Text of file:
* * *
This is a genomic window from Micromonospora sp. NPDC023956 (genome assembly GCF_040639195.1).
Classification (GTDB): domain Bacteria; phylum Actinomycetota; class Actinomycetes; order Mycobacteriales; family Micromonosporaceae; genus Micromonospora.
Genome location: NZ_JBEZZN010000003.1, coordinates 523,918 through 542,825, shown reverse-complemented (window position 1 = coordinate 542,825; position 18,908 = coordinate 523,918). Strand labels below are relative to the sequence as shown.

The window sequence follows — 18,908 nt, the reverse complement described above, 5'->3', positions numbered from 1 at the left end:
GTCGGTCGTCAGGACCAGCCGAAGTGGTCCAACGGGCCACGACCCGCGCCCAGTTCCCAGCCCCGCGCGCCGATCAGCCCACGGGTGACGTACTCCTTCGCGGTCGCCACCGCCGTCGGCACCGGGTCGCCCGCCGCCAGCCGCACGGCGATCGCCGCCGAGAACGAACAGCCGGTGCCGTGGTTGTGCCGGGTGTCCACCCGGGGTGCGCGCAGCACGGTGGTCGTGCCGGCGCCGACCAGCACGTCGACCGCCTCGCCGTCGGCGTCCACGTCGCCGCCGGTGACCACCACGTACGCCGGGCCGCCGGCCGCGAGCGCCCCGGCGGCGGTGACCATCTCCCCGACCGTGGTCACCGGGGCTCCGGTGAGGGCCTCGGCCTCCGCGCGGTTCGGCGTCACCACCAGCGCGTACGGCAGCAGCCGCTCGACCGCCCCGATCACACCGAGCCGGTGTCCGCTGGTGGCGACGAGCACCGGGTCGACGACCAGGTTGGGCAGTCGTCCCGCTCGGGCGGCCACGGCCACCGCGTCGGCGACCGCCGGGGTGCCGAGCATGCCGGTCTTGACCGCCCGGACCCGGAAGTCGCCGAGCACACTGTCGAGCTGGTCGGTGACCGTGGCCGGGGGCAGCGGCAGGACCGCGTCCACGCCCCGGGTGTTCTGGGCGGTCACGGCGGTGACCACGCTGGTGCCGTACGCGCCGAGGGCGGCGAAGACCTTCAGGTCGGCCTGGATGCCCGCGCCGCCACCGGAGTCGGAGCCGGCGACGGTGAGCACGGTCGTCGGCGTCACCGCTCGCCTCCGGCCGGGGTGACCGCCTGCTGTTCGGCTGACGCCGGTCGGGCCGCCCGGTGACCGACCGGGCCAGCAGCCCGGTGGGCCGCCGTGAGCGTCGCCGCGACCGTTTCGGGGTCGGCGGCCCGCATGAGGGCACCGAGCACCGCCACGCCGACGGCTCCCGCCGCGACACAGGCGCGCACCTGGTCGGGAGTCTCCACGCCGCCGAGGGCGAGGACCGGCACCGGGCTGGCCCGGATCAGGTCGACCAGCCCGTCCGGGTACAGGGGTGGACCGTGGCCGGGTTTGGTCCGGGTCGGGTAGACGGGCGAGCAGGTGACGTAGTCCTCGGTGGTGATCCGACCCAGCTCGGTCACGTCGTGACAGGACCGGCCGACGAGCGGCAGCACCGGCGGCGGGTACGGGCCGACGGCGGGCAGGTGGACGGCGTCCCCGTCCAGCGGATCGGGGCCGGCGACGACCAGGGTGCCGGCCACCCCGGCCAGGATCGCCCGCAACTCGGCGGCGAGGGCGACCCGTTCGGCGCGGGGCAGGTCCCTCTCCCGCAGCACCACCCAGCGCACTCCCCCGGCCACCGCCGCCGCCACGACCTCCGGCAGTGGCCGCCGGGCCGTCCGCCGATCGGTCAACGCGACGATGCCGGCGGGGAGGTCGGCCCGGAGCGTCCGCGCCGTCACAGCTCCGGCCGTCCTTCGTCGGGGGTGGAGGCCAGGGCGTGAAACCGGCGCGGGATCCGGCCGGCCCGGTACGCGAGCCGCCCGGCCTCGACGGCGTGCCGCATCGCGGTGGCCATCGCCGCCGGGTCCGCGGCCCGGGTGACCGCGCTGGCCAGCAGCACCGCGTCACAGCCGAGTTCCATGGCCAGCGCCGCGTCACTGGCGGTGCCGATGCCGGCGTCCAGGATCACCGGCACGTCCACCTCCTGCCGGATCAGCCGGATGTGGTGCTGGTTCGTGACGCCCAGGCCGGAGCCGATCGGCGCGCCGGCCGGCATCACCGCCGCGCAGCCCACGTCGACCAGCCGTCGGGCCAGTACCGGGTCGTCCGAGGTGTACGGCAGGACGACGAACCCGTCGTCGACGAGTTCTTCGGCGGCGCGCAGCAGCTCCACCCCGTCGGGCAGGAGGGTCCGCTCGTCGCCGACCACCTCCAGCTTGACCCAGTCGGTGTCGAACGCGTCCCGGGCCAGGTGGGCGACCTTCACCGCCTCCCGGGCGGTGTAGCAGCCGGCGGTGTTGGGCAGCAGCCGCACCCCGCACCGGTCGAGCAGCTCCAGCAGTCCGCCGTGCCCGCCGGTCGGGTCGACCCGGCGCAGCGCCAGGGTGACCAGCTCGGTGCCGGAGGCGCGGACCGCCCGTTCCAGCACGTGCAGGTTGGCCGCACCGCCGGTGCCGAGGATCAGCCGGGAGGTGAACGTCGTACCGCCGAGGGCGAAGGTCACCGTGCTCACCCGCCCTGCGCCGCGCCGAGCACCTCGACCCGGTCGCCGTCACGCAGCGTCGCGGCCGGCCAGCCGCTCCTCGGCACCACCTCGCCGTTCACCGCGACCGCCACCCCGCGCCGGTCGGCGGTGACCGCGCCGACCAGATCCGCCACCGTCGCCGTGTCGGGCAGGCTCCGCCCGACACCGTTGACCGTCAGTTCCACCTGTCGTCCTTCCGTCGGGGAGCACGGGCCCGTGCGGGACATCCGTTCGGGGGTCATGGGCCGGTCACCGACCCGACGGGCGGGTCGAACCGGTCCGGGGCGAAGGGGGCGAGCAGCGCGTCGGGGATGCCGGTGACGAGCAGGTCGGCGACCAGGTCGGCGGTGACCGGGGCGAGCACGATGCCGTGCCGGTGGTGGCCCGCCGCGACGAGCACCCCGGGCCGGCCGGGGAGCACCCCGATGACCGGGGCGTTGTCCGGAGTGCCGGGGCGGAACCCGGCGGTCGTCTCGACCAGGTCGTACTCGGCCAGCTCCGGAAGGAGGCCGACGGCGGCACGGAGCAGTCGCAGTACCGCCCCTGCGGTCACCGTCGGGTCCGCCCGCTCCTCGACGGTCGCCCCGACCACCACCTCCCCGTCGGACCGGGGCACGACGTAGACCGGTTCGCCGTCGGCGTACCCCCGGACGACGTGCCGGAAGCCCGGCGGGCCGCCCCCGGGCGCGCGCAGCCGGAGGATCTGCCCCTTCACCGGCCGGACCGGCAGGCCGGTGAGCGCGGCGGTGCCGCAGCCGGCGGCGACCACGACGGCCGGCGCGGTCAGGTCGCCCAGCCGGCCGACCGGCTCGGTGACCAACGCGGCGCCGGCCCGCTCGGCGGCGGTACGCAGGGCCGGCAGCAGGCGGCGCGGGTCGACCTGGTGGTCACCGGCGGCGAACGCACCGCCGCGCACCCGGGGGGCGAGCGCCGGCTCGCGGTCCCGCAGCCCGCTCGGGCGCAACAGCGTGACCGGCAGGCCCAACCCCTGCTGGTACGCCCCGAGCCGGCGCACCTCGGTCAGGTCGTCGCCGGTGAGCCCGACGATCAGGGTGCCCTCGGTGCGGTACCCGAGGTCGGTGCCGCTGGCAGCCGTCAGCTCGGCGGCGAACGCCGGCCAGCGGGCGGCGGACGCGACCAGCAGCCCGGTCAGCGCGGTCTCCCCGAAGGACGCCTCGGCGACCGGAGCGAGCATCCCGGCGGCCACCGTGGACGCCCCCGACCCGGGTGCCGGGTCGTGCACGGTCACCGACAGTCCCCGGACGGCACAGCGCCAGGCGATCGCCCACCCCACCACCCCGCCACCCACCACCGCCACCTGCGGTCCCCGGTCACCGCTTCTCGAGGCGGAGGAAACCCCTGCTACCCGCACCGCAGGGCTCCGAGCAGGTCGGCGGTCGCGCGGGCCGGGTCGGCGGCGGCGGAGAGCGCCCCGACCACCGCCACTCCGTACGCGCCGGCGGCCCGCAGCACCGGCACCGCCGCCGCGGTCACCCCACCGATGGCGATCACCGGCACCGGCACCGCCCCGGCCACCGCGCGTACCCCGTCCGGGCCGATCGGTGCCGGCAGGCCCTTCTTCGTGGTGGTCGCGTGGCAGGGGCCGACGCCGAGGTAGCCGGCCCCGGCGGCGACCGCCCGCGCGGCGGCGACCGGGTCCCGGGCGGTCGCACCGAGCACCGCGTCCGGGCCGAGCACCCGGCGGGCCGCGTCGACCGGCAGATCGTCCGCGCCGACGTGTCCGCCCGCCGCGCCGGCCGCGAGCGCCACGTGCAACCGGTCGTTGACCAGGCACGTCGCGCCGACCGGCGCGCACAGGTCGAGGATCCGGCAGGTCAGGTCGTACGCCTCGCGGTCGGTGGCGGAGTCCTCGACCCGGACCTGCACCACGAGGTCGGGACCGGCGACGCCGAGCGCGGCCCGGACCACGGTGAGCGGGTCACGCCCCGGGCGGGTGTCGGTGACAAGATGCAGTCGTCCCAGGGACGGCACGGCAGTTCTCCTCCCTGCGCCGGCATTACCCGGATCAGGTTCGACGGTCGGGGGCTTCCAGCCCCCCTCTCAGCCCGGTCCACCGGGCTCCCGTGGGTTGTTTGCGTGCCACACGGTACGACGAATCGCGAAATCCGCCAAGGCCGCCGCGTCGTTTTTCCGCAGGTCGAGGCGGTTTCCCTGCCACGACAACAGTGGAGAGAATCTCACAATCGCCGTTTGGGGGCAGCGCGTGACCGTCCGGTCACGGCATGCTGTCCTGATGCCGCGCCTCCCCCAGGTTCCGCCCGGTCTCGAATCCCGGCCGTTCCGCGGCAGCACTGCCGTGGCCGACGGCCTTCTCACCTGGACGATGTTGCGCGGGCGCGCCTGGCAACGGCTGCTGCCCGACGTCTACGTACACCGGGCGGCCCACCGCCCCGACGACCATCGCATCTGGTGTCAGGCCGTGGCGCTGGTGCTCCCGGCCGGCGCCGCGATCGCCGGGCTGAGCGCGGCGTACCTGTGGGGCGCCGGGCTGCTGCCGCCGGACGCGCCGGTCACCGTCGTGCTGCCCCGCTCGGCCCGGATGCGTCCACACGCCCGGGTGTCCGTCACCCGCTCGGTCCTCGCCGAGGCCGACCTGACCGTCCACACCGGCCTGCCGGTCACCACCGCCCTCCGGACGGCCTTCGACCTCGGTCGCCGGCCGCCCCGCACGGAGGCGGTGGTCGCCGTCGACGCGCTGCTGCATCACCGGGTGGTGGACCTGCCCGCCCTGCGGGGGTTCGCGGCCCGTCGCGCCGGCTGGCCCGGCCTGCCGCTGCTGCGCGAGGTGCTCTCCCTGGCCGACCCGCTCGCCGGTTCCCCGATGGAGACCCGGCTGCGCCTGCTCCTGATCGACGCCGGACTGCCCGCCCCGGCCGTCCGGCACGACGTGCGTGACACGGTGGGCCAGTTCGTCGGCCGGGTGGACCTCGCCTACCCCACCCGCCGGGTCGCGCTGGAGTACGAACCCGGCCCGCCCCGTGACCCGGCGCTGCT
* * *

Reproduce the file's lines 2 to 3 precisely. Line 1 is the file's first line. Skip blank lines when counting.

Classification (GTDB): domain Bacteria; phylum Actinomycetota; class Actinomycetes; order Mycobacteriales; family Micromonosporaceae; genus Micromonospora.
Genome location: NZ_JBEZZN010000003.1, coordinates 523,918 through 542,825, shown reverse-complemented (window position 1 = coordinate 542,825; position 18,908 = coordinate 523,918). Strand labels below are relative to the sequence as shown.